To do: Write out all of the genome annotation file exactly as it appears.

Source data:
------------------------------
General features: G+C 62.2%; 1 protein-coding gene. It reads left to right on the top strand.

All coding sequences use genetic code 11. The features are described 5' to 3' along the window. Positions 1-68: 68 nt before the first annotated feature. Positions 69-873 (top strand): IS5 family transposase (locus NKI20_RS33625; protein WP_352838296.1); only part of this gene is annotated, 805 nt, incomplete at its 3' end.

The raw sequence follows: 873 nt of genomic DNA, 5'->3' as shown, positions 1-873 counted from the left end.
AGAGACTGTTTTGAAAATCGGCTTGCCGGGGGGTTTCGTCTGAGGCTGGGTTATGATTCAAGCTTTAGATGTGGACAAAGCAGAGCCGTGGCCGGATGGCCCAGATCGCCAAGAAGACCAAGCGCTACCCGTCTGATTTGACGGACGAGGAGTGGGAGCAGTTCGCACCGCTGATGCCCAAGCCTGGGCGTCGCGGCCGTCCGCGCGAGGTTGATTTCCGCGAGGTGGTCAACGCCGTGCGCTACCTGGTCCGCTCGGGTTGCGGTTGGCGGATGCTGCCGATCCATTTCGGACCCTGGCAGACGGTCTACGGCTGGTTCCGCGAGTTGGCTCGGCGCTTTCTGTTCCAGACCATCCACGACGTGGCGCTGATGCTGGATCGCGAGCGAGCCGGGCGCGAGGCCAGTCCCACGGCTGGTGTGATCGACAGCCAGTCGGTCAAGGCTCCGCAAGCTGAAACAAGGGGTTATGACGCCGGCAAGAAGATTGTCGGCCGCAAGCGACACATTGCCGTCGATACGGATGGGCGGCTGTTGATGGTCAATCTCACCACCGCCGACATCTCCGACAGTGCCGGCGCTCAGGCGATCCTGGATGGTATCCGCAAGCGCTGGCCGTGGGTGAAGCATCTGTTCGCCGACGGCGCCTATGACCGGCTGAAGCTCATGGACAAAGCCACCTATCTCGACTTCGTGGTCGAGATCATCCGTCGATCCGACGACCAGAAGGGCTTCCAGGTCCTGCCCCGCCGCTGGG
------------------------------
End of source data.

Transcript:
General features: G+C 62.2%; 1 protein-coding gene. It reads left to right on the top strand.

All coding sequences use genetic code 11. The features are described 5' to 3' along the window. Positions 1-68: 68 nt before the first annotated feature. Positions 69-873 (top strand): IS5 family transposase (locus NKI20_RS33625; protein WP_352838296.1); only part of this gene is annotated, 805 nt, incomplete at its 3' end.

The raw sequence follows: 873 nt of genomic DNA, 5'->3' as shown, positions 1-873 counted from the left end.
AGAGACTGTTTTGAAAATCGGCTTGCCGGGGGGTTTCGTCTGAGGCTGGGTTATGATTCAAGCTTTAGATGTGGACAAAGCAGAGCCGTGGCCGGATGGCCCAGATCGCCAAGAAGACCAAGCGCTACCCGTCTGATTTGACGGACGAGGAGTGGGAGCAGTTCGCACCGCTGATGCCCAAGCCTGGGCGTCGCGGCCGTCCGCGCGAGGTTGATTTCCGCGAGGTGGTCAACGCCGTGCGCTACCTGGTCCGCTCGGGTTGCGGTTGGCGGATGCTGCCGATCCATTTCGGACCCTGGCAGACGGTCTACGGCTGGTTCCGCGAGTTGGCTCGGCGCTTTCTGTTCCAGACCATCCACGACGTGGCGCTGATGCTGGATCGCGAGCGAGCCGGGCGCGAGGCCAGTCCCACGGCTGGTGTGATCGACAGCCAGTCGGTCAAGGCTCCGCAAGCTGAAACAAGGGGTTATGACGCCGGCAAGAAGATTGTCGGCCGCAAGCGACACATTGCCGTCGATACGGATGGGCGGCTGTTGATGGTCAATCTCACCACCGCCGACATCTCCGACAGTGCCGGCGCTCAGGCGATCCTGGATGGTATCCGCAAGCGCTGGCCGTGGGTGAAGCATCTGTTCGCCGACGGCGCCTATGACCGGCTGAAGCTCATGGACAAAGCCACCTATCTCGACTTCGTGGTCGAGATCATCCGTCGATCCGACGACCAGAAGGGCTTCCAGGTCCTGCCCCGCCGCTGGG